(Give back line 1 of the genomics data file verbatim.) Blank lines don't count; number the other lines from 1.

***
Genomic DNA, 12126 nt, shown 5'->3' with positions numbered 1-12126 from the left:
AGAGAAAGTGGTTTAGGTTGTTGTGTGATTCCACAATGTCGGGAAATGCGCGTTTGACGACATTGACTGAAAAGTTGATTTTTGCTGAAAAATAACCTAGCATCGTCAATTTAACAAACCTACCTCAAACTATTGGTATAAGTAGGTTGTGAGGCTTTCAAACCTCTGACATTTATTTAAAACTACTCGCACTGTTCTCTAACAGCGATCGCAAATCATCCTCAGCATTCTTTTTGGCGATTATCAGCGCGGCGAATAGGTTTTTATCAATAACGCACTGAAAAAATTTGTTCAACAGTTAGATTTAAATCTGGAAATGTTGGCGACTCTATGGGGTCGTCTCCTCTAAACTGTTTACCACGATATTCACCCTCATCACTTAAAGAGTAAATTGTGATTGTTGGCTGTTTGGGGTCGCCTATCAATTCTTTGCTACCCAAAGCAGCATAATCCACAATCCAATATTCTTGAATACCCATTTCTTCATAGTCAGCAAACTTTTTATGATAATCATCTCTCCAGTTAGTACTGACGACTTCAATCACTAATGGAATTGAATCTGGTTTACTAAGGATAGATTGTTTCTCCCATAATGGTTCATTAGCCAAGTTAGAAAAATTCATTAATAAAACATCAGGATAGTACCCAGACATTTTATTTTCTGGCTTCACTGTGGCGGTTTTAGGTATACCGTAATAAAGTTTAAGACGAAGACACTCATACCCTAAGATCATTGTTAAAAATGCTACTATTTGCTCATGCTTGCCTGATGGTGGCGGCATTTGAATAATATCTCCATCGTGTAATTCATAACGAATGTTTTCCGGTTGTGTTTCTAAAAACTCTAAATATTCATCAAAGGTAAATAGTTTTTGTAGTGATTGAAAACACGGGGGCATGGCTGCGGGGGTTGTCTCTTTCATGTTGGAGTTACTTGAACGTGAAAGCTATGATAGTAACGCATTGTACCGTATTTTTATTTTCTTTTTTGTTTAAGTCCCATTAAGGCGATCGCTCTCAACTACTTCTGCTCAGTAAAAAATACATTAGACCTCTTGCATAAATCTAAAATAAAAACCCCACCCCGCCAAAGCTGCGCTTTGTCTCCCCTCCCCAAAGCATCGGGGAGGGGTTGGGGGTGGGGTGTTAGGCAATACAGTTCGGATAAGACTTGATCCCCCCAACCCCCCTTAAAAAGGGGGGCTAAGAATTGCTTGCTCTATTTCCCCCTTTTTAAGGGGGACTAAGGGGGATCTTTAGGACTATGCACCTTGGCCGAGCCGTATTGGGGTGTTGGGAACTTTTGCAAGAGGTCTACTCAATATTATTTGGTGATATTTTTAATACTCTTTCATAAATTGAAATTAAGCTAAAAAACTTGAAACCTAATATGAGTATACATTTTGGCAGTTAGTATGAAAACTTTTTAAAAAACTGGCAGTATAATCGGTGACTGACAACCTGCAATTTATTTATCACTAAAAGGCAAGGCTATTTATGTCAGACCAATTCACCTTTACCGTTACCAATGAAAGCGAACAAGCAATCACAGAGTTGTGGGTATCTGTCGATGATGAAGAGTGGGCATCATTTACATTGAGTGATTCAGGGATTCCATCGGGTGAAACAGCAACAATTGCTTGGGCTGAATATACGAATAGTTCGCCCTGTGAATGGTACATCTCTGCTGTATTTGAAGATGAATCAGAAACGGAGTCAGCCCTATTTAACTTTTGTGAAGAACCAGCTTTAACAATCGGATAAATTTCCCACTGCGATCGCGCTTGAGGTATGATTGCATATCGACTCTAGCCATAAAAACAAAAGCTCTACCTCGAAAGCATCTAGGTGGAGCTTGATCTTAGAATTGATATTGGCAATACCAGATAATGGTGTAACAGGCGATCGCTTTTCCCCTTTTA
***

Genomic DNA, 12126 nt, shown 5'->3' with positions numbered 1-12126 from the left: